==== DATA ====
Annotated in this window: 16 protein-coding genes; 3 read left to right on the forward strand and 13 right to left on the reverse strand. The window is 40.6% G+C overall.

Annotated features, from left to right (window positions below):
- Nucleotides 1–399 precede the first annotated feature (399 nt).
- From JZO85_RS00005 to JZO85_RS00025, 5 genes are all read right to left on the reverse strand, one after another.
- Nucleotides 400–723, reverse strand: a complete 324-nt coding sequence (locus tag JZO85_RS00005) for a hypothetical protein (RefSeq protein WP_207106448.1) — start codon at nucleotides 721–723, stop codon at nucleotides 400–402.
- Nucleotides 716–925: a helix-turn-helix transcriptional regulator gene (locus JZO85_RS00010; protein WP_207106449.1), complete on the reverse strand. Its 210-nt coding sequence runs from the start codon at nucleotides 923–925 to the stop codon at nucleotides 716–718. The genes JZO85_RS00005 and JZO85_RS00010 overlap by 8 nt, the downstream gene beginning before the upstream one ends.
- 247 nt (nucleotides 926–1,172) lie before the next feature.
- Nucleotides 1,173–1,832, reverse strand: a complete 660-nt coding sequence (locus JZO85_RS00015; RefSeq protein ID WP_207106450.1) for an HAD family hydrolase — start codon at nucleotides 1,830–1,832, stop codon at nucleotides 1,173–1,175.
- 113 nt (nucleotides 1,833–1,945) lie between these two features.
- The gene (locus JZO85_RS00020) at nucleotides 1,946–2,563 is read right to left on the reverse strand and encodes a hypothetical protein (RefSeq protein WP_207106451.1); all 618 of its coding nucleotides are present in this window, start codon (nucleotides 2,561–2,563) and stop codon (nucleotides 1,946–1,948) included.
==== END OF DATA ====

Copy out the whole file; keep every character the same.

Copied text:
Annotated in this window: 16 protein-coding genes; 3 read left to right on the forward strand and 13 right to left on the reverse strand. The window is 40.6% G+C overall.

Annotated features, from left to right (window positions below):
- Nucleotides 1–399 precede the first annotated feature (399 nt).
- From JZO85_RS00005 to JZO85_RS00025, 5 genes are all read right to left on the reverse strand, one after another.
- Nucleotides 400–723, reverse strand: a complete 324-nt coding sequence (locus tag JZO85_RS00005) for a hypothetical protein (RefSeq protein WP_207106448.1) — start codon at nucleotides 721–723, stop codon at nucleotides 400–402.
- Nucleotides 716–925: a helix-turn-helix transcriptional regulator gene (locus JZO85_RS00010; protein WP_207106449.1), complete on the reverse strand. Its 210-nt coding sequence runs from the start codon at nucleotides 923–925 to the stop codon at nucleotides 716–718. The genes JZO85_RS00005 and JZO85_RS00010 overlap by 8 nt, the downstream gene beginning before the upstream one ends.
- 247 nt (nucleotides 926–1,172) lie before the next feature.
- Nucleotides 1,173–1,832, reverse strand: a complete 660-nt coding sequence (locus JZO85_RS00015; RefSeq protein ID WP_207106450.1) for an HAD family hydrolase — start codon at nucleotides 1,830–1,832, stop codon at nucleotides 1,173–1,175.
- 113 nt (nucleotides 1,833–1,945) lie between these two features.
- The gene (locus JZO85_RS00020) at nucleotides 1,946–2,563 is read right to left on the reverse strand and encodes a hypothetical protein (RefSeq protein WP_207106451.1); all 618 of its coding nucleotides are present in this window, start codon (nucleotides 2,561–2,563) and stop codon (nucleotides 1,946–1,948) included.